There’s a reason we can’t see 10 years or 10 weeks or 10 minutes into the future.
There’s a reason we can’t extend our legs 50 feet, all telescopic and stretchy, to “make time.”
But we’re unreasonable beasts who still think we can get ahead of ourselves.
For instance: I wrote you “Boys in the band” long before (a) major decisions were decided by humans coast to coast and (b) some stellar human donated an N’Sync towel to Tabby’s Place. (Yes, I’m still talking about this. Yes, it was a high point in Tabby’s Place history.)
Surely I would have accounted for such colossal developments, had I known they were coming.
But I didn’t know.
You didn’t know.
And we weren’t supposed to know, until the time for knowing came.
Cats and children and mystics are quite content to waft in the cloud of unknowing.
But we “responsible adults” and argonauts and other simple life forms still want to know.
We want to know that Sophia will continue to survive and thrive despite the dire diagnosis she was given so many moons ago.
We want to know that Hobo‘s enlarged spleen is just a side effect of his ever-enlarging ego, nothing sinister, nothing scary.
We want to know that Manicotti, Rotini and Pappardelle, those trembling baby boxes of Barilla, will fully give themselves over to love…and be given forever homes worthy of their pastacular wonder.
We want to know that Bucca, approaching age twenty, will reach age forty and far beyond.
We want to know that even if this holiday season is hollowed-out, all Zoom-y and distanced, what remains will be what we needed all along.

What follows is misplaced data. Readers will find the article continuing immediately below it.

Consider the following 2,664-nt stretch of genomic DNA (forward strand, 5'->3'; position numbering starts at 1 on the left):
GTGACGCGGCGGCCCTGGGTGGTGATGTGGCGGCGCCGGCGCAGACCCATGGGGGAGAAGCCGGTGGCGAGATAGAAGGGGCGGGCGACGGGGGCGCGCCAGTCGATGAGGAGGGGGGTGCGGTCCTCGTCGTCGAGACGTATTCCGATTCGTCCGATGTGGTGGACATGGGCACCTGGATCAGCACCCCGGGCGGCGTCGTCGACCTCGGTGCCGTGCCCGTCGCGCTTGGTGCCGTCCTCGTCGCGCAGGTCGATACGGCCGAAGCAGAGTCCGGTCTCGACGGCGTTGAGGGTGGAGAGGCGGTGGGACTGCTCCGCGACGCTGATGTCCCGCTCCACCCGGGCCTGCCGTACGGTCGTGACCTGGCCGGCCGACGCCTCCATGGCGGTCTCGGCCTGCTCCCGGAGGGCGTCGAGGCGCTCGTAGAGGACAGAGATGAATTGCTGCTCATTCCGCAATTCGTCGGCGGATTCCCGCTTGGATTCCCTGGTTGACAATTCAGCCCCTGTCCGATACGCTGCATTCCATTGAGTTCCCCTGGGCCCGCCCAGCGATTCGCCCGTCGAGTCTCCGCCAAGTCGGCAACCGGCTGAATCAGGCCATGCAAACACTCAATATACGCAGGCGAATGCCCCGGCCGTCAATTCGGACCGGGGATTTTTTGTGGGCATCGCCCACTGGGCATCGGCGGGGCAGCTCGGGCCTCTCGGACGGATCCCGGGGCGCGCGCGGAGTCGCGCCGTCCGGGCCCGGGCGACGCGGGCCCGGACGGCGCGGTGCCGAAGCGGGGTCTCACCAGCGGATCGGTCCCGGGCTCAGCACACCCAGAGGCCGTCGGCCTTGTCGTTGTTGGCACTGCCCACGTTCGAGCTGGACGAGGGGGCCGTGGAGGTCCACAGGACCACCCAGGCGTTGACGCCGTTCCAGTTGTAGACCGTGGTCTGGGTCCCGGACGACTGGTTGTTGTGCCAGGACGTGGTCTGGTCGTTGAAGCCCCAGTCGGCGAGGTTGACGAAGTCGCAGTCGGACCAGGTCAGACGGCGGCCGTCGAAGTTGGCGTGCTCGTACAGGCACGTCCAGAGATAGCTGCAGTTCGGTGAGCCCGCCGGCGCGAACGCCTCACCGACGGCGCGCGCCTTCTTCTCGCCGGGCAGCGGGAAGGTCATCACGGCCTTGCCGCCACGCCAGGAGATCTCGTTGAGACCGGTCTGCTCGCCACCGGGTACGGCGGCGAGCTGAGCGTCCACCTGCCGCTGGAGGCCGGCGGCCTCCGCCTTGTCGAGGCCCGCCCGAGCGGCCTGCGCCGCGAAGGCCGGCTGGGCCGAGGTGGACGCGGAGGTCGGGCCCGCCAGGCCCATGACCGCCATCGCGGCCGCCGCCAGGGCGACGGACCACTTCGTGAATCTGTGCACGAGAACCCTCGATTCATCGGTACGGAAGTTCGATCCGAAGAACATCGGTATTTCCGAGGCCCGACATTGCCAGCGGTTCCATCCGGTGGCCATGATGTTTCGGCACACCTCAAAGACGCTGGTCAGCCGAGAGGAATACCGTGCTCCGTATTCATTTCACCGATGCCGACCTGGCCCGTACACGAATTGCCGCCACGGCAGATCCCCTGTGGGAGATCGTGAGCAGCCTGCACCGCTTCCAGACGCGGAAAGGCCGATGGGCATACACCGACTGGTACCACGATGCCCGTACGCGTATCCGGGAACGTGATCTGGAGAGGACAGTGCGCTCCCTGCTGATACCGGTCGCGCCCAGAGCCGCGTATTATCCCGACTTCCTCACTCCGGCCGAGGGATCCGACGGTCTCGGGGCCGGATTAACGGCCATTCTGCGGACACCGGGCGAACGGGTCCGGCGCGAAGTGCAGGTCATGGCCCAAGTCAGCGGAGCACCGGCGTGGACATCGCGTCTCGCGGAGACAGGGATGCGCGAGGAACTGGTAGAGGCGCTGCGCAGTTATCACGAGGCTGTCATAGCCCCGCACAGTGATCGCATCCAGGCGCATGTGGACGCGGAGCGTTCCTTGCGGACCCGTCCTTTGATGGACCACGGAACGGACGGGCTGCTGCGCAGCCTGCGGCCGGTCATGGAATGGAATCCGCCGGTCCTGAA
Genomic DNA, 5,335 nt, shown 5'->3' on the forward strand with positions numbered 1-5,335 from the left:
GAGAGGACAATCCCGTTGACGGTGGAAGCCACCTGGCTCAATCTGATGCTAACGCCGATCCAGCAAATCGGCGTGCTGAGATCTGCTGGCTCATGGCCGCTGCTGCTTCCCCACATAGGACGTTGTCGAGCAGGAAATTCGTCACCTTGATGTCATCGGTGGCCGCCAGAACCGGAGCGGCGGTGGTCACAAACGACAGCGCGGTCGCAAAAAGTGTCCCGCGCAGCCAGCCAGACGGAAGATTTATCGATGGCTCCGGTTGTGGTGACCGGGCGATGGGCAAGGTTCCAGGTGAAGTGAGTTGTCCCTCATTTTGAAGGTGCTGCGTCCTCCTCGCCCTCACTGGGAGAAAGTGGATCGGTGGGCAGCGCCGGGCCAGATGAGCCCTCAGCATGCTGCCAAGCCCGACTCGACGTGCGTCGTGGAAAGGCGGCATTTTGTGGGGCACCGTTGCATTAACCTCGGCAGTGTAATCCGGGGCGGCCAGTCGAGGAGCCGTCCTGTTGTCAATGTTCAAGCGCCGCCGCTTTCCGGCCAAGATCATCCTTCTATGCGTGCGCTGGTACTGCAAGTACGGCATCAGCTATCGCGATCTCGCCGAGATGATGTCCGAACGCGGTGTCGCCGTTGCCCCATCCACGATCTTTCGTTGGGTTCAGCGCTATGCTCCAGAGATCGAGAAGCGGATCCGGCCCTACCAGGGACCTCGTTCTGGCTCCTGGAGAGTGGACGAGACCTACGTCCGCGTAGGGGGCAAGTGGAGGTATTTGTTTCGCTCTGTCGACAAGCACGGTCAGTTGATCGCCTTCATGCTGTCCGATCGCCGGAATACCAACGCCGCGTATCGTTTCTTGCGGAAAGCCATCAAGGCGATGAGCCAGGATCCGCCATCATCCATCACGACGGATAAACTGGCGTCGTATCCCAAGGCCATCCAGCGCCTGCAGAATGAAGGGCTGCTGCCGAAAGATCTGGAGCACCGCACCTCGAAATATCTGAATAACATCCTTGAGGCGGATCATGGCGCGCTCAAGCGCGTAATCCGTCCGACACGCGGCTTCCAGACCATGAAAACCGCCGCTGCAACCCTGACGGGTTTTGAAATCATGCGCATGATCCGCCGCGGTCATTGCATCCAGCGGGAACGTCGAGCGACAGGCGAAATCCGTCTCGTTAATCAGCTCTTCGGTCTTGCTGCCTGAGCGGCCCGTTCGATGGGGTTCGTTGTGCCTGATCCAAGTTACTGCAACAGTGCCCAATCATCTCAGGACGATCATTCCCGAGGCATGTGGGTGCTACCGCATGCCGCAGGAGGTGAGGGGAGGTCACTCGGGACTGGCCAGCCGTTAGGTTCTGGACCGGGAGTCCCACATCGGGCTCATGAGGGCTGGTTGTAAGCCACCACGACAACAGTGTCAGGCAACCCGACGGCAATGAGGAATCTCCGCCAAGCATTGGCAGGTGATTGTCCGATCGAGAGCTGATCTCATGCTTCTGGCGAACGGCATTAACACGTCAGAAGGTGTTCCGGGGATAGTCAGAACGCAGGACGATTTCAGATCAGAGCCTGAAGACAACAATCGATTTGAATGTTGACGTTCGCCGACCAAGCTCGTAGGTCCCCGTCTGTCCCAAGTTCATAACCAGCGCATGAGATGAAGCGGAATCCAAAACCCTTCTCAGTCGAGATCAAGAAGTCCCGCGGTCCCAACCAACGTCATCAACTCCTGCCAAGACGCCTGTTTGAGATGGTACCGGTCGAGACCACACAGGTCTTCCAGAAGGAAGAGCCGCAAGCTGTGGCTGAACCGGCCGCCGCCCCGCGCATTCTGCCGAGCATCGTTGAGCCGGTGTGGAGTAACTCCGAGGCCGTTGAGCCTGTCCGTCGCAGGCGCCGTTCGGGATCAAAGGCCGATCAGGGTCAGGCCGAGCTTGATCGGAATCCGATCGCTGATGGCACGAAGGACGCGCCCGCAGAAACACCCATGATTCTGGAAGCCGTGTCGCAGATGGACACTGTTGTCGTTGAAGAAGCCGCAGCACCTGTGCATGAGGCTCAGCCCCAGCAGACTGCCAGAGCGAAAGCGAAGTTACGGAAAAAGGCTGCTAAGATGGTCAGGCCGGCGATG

We want to know that the old refrigerator will keep working, and the old friendships will hold steady across miles and months and missed hugs, and the old certainties won’t all give way.
We want to know that good things can still surprise us, N’Sync towels and clinical trials and wild feats of unity.
We want to know that the vaccine will work, and work its way along quickly enough that the world will work according to our plan again by St. Patrick’s Day, at least.
We want to know that there will be peace in the valley — not that one, this one, right here, right now or at least now-ish.
We want to know that we will always, somehow, be OK.
As it turns out, we can know that. We just can’t know the “how.”
We’ve seen and felt and had to digest so much ugliness in our lives, individually and collectively. Whoever you may be, as you read these words, I know you’ve been through a lot.
And here you are. Here we are.
We know enough to go on.
So we’ll tremble on together, like so many shy, stubborn strands of angel-hair all tangled in a bundle of hope and mystery.
And in the face of all we cannot see, still we will feast.